I agree with whomever said that the Japanese are the worst tourists. I always was under the impression that they were uber-polite but boy was I proven wrong. They will do anything to take a photo and beware if you are in their way. If they are in a group, they stick together like glue and mow you down. They never smile. My brother and wife were in Australia at a place in Victoria where you go to see the "penquin parade". As soon as the penquins appeared there was such a stampede my brother said it was a wonder that they survived!!!!! In Europe, they tend to buy huge quantities of designer bags, etc to resell in Japan. This has gotten so bad that some shops (very high end ones) have put a limit on how many bags you can buy at once!!! I have gotten the impression that in Paris they were the most disliked tourists by merchants, etc. (the Russians might be moving up on this list) Once I was in Notre Dame, sitting in the quiet roped off zone in the middle and was apalled to see a contd
part 2 appalled to see a large groupf of Japanese females laughing and carrying on directly in front of the altar. This went on for some time as they each posed for photos. Now this was j ust too much for me. No matter what your personal beliefs are, I do think you MUST be respectful in a house of worship. I don't understand why they act so badly.
Charles - You're so right about the Japanese and not staying out of your personal space! My family and I (6 of us) have been in a very large elevator with 2 very small Japanese women who insisted on crowding us to the back of the elevator. I finally had to put my elbow in their faces to keep them from squishing the kids. I think this is because they come from VERY crowded cities and are used to squeezing into non-existent spaces. The Shinjuku train station in Tokyo sees 2 million travelers a day. Try fighting your way through that crowd during rush hour! Very scary...I can't explain any of their other idiosyncrasies, however.
These are all cultural markers: when I was in Japan 40 years ago, Japanese tourists dressed all alike - women with white baseball cap-like hats and light colored dresses. Men invariably in suits, no matter how humid. Young people had their own fashion. Not much has changed for Japanese tourists (wonder how they would have dressed if Emperor Meiji had decreed tourist wear, as he did for school uniforms?)
Europeans, particularly on the Continent, have their own standards (that's why you see so many fat men wearing skimpy bathing suits there). True, Europeans tend to dress up for traveling. They also follow certain fashions for hiking, biking, hunting, and so on. As an American visitor you are not expected to follow these dictates. Young people have embraced the casual look of Americans. If you are older and feel out of place, you probably are. That should not stop you from wearing comfortable clothing, incl. shorts. You are traveling, and your wardrobe is limited. Let the locals enjoy!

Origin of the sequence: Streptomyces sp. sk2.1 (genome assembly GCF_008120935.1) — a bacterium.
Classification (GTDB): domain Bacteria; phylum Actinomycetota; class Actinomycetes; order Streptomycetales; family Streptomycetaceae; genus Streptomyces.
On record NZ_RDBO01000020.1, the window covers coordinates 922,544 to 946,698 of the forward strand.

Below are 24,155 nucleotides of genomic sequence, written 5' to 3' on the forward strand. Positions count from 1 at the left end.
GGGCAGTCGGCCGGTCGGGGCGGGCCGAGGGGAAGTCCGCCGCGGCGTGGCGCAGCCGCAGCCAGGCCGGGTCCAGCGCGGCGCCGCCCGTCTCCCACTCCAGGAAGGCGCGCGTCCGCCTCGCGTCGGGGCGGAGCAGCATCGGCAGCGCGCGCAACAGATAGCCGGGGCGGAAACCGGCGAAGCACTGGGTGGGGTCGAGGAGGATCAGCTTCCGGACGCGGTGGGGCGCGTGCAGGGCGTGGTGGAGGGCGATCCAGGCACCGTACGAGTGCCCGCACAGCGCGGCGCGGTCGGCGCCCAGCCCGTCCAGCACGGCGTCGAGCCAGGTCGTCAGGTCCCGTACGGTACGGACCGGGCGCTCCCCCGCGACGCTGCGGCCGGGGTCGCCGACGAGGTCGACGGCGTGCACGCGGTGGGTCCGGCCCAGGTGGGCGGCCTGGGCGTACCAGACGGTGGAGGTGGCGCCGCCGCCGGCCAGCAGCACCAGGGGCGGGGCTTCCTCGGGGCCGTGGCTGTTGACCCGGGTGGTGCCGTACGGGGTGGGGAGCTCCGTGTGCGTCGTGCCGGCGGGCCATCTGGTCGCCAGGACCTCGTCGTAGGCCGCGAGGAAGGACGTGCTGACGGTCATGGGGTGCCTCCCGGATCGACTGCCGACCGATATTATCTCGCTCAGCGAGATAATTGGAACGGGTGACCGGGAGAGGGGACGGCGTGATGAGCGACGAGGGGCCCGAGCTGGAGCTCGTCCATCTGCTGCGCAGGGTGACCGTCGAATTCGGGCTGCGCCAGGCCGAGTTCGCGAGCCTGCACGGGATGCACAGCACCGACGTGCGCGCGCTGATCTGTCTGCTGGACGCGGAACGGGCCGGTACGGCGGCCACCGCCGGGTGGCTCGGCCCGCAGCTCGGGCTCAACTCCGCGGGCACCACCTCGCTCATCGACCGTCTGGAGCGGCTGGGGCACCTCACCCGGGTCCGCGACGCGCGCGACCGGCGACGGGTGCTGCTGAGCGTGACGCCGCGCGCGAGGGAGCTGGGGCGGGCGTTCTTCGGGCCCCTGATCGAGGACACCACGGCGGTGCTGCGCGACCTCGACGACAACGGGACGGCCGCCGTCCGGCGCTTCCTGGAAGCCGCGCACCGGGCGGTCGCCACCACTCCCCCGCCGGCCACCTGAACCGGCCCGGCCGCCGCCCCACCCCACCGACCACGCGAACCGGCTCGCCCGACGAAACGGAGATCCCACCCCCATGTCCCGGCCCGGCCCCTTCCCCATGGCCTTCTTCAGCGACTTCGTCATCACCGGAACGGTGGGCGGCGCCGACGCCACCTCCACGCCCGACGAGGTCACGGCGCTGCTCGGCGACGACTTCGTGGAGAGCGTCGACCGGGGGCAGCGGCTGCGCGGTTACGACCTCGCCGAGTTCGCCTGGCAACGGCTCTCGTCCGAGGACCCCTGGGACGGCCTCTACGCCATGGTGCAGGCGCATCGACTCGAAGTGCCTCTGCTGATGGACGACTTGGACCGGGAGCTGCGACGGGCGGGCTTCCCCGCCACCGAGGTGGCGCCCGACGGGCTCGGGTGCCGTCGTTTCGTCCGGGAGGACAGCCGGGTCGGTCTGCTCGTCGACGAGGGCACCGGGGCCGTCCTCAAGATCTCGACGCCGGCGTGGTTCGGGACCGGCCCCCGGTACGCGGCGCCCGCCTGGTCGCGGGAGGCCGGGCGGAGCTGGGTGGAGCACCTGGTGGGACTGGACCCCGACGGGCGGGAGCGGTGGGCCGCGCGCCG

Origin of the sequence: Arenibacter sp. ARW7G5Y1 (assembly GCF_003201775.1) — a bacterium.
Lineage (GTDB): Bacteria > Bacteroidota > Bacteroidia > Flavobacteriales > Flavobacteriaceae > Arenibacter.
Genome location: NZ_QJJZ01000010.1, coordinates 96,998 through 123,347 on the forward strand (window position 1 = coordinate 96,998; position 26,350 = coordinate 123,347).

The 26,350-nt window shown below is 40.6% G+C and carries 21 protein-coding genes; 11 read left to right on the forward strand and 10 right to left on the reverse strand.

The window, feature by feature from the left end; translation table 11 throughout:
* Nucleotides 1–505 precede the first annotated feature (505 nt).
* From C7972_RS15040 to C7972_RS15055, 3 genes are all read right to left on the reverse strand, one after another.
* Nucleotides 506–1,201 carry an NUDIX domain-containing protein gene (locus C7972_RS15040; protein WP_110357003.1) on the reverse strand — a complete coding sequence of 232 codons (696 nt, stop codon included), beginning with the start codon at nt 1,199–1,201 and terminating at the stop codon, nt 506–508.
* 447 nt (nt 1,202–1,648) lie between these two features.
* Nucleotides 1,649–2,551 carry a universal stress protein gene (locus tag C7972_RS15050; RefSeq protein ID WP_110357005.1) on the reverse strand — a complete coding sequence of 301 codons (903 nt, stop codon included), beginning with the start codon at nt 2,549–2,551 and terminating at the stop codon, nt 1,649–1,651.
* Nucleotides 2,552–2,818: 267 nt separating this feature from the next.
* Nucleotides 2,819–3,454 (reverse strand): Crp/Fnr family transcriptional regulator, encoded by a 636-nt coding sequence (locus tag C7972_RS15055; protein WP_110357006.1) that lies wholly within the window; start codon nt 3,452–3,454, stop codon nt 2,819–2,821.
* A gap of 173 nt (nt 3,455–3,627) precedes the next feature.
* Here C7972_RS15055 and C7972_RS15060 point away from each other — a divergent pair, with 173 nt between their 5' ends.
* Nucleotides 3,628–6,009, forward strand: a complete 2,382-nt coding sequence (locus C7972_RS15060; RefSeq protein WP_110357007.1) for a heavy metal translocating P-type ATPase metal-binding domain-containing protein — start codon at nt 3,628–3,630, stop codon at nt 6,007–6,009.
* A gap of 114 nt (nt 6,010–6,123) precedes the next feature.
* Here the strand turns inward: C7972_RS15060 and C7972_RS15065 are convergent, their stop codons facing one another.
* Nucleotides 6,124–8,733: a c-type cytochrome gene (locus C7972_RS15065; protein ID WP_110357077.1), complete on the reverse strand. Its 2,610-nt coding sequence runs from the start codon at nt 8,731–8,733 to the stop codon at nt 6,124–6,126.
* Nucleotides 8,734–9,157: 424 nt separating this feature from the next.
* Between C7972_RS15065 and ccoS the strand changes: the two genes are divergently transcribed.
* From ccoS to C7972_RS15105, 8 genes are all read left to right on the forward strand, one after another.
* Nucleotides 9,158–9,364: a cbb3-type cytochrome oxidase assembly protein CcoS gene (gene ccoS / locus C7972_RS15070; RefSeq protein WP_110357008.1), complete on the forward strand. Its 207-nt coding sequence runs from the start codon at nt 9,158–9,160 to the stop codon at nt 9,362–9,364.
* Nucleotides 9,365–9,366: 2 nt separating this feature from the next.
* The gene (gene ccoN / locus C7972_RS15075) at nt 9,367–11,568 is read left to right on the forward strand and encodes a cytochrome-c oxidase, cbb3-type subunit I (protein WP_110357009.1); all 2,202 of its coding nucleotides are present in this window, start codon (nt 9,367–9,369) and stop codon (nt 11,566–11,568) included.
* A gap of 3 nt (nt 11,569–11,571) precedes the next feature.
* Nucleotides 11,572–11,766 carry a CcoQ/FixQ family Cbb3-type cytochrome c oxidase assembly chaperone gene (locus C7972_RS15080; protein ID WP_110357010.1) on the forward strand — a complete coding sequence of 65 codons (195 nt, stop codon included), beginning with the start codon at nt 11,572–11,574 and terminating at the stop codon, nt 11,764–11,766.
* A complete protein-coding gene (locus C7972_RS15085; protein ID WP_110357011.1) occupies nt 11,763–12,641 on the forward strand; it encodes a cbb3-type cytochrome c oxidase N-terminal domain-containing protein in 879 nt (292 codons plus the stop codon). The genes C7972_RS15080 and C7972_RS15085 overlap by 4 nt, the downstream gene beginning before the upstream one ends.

Yes its a sad state of affairs that we as Americans need to accept the fact that we are NOT #1 in everything like we used to be for the last 30 years - dominating almost every industry. Now this... well we can all do something - how about wearing our underwear on the outside (boxers with the flag-theme on them). A pair of crocks with mis-matched socks may add some nice contrast, as well as one of those hats that holds beer cans. Also - i agree with the other poster - the Germans had long been the incumbent to beat I thought... no one could mix and match Neon colors better...
Don't blame the Japanese for invading personal space. If you've been to Japan, you'd undestand why personal space is a luxury.
I'm happy that this survey said
The Americans have changed their approach to travelling and now rank highest for attempting to speak the local language
OK I just have to make this comment- I was at Epcot a couple of weeks ago and there was a lady who was wearing a bikini and a button up shirt which was not buttoned...she was not wearing shorts at all... she then proceeded to sit down and put her feet in a decorative fountain...I was horrified. I said who would come to Disney dressed like this... She started speaking and even mentioned to someone she was from Manchester UK. so when you posted this I was not surprised...this was when I stopped worrying about how I dressed on our upcoming trip to Italy because there is no way I would ever be dressed or acting like that.